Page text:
Types of Dogs

Contrary to popular belief, there are actually many classifications of service and working dogs. We've gathered a few to make it easy to see the different types and what they do. By clicking any of the tabs below it will show you their job, about the handler, and what the animal does for that classification.

Service Dogs
Working Dogs



Service Dogs
Where they can go:
Restaurants, shopping centers, libraries, hospitals, public transportation, as well as most other places. The only places that Service Animals are not allowed to go are Sterile Environments, such as a burn unit, or inside an operating room, or in a church if the church does not welcome the animal. 

Churches are allowed to say no to Service Animals because there is a separation of Church and State in our country. Unfortunately, that gives Churches the right to deny or refuse Service Animals from entering the building if they choose to.

Certifications:

Since no training is “required” most owners just get the CGC Certification.  Allergies, fear of dogs, and local health code laws are not legal reasons to deny a service dog from a building that allows the general public.

If someone
is allergic




When a person who is allergic to dog dander and a person who uses a service animal must spend time in the same room or facility, for example, in a school classroom, restaurant, or at a homeless shelter, they both should be accommodated by assigning them, if possible, to different locations within the room or different rooms in the facility.
 Source: ADA

Example from work

When I was working at Capital One, there was a manager named Abby that I worked with who was highly allergic to my dog Nox. So to make things easier on the both of us, I would ask the night cleaning crew to vacuum often in my area to prevent dander.

Although it is in the ADA requirements for a service dog to be properly groomed, and he was, I wanted to do everything possible to make it easier for my co-workers to not be disturbed.

While he was still in training, I would bring him up to the office on days with less or no one working to have him get used to an office environment at a young age.

Since this was done when he was only a few months old, he now knows when he’s in his vest, and especially in an office to be calm, quiet, and collected because as his handler, it makes me less stressed and easier to focus at work with my service animal by my side.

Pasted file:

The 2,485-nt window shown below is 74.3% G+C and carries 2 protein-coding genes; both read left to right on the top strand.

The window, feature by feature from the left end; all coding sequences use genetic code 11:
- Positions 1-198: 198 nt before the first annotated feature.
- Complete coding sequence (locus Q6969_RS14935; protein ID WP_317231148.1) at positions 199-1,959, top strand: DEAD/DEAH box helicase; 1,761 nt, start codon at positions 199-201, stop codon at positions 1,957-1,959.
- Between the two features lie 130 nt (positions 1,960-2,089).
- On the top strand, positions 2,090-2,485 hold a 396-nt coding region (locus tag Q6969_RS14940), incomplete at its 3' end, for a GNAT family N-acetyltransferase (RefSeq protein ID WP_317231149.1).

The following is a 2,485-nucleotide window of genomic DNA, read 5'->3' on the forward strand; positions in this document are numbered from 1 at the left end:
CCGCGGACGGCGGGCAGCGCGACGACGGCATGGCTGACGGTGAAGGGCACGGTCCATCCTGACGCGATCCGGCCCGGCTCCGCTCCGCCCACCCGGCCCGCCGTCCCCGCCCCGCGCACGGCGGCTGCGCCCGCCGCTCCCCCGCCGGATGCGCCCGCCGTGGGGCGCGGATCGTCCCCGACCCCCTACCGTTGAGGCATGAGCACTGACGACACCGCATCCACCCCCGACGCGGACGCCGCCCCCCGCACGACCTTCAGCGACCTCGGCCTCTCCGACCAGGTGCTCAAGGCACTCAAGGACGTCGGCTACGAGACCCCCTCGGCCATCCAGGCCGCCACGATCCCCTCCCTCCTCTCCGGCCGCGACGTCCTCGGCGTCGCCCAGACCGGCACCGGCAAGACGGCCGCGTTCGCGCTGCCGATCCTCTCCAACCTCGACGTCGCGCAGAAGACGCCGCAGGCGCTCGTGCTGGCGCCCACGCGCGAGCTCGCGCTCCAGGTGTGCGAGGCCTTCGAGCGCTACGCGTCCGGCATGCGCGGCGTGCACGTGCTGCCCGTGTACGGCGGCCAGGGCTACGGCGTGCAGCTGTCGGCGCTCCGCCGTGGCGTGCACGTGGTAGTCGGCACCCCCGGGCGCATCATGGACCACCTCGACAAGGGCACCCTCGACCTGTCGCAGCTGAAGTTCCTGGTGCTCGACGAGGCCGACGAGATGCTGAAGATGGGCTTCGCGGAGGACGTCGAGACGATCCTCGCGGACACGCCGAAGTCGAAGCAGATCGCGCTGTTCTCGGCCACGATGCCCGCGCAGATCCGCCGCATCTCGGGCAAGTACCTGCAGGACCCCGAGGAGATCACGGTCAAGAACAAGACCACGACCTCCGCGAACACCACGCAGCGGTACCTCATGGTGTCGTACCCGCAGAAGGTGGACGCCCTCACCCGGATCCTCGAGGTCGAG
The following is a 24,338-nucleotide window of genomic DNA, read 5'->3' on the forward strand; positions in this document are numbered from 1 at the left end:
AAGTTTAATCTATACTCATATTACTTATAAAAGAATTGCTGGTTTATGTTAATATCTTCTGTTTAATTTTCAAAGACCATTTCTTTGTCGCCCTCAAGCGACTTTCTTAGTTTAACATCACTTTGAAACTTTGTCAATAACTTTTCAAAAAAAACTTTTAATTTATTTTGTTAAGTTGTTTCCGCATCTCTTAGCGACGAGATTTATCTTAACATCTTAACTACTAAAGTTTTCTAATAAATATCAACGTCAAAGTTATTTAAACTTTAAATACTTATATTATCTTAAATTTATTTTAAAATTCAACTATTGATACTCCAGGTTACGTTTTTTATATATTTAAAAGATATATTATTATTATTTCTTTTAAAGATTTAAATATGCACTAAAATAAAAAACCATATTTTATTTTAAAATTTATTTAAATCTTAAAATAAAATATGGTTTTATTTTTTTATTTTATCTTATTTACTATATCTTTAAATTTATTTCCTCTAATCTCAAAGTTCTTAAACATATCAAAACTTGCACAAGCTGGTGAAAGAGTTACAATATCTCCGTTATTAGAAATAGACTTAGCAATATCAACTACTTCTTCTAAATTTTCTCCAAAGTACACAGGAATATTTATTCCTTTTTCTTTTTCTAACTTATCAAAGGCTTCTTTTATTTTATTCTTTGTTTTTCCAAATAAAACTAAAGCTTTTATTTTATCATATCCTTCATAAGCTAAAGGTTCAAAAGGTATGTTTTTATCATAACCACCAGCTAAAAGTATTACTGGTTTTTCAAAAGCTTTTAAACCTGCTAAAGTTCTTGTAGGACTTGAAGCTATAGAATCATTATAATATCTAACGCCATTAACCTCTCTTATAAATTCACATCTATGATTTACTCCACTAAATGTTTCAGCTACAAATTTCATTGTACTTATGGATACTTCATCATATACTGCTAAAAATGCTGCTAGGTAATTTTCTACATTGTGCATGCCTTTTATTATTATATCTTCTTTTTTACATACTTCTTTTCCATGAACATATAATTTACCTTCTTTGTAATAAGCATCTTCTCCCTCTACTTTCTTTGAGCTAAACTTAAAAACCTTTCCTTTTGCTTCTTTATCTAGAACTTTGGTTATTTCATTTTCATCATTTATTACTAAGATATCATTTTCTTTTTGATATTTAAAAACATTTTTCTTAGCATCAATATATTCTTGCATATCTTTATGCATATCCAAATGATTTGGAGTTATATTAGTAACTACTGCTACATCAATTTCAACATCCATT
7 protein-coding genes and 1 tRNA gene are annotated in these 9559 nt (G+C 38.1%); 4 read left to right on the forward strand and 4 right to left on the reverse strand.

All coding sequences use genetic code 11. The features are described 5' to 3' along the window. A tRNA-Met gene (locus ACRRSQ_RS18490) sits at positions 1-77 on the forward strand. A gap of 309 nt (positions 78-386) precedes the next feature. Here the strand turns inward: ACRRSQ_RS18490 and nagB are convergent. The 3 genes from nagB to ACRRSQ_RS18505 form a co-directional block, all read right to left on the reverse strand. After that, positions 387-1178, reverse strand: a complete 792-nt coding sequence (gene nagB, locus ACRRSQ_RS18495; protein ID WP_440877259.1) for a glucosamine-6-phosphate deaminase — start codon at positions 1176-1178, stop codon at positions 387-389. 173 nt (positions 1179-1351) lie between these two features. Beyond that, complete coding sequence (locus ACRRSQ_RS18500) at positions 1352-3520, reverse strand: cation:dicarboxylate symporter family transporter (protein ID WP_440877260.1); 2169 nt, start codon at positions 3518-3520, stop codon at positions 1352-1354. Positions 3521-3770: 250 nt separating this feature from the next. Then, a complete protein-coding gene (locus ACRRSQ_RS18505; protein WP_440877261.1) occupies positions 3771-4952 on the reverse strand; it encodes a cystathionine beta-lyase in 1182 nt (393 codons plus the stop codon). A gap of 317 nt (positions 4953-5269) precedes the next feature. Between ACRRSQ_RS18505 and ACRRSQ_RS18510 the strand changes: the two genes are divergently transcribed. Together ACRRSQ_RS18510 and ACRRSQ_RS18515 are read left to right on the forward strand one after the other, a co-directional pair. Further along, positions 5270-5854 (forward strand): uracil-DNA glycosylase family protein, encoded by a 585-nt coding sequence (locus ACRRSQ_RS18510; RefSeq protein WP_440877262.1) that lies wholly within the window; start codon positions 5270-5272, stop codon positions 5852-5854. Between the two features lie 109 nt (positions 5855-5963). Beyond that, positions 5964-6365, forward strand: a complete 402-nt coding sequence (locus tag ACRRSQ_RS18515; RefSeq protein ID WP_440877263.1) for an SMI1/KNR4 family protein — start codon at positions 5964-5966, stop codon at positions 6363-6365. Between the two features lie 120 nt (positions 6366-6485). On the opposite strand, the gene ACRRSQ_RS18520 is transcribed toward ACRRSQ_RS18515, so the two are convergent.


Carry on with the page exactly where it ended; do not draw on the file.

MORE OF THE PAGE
Here are some examples of Service Dogs and how they assist

Type
Psychiatric
Visual
Hearing
Mobility
Medical Alert

Help With
PTSD
Autism
Anxiety
Panic Disorders
Suicide Prevention
Assisting the Blind
Assisting the Deaf
Assisting those
impaired physically
Low blood sugar in diabetics
Brain aneurysms
Traumatic brain injuries

Emotional Support Animals
Difference from a support dog
Service Dogs and Emotional Support Animals under the law. Psychiatric Service Animals are for disabilities such as PTSD, suicide prevention, Autism, Anxiety, Panic Disorders, etc. Emotional Support Animals are for comfort, only. Emotional Support Animals are basically pet dogs who are trained to comfort their owner for their depression, anger issues, etc.






Therapy Dog
Difference from a support dog
A Therapy Dog is a dog who goes into places to bring joy to other people such as patients in hospitals or nursing homes. Therapy Dogs are there for OTHER people and their sole purpose is to make people other than the handler happy. They often go into hospitals and visit the children's ward, or nursing homes to visit the residents there that were forced to leave their pets behind when moving into the nursing home. Therapy Dogs MUST be certified (usually through TDI - Therapy Dogs International) and must always ask permission from the establishment before entering the building. 

1 comment:

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